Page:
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SAMJ: South African Medical Journal

versión On-line ISSN 2078-5135

Resumen

MOOSA, M R; VAN DER WALT, I; NAICKER, S  y  MEYERS, A M. Important causes of chronic kidney disease in South Africa. SAMJ, S. Afr. med. j. [online]. 2015, vol.105, n.4, pp. 320-320. ISSN 2078-5135.  http://dx.doi.org/10.7196/SAMJ.9535.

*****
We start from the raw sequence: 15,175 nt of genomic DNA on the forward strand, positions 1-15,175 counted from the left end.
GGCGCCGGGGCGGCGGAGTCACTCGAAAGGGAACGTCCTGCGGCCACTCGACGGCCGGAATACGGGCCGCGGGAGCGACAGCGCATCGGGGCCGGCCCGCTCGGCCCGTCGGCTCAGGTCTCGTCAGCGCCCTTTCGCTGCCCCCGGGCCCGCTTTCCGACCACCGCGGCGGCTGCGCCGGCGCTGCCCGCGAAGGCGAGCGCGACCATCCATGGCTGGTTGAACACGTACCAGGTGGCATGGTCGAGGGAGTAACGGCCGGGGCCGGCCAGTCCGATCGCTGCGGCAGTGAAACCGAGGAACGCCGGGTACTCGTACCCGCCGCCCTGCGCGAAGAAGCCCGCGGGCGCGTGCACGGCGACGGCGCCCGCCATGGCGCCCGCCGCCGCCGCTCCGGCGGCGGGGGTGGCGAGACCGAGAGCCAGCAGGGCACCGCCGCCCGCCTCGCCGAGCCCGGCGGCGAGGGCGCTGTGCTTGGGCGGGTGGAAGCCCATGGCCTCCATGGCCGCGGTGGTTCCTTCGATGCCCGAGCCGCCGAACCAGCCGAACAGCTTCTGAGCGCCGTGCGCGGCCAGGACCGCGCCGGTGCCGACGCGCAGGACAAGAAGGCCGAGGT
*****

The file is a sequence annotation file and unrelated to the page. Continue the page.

In hypertensive patients without chronic kidney disease (CKD) the goal is to keep blood pressure (BP) at <140/90 mmHg. When CKD is present, especially where there is proteinuria of >0.5 g/day, the goal is a BP of <130/80 mmHg. Lifestyle measures are mandatory, especially limitation of salt intake, ingestion of adequate quantities of potassium, and weight control. Patients with stages 4 - 5 CKD must be carefully monitored for hyperkalaemia and deteriorating kidney function if angiotensin-converting enzyme (ACE) inhibitors or angiotensin II receptor blockers (ARBs) are used, especially in patients >60 years of age with diabetes or atherosclerosis. BP should be regularly monitored and, where possible, home BP-measuring devices are recommended for optimal control. Guidelines on the use of antidiabetic agents in CKD are presented, with the warning that metformin is contraindicated in patients with stages 4 - 5 CKD. There is a wide clinical spectrum of renal disease in the course of HIV infection, including acute kidney injury, electrolyte and acid-base disturbances, HIV-associated glomerular disease, acute-on-chronic renal disease and side-effects related to the treatment of HIV.

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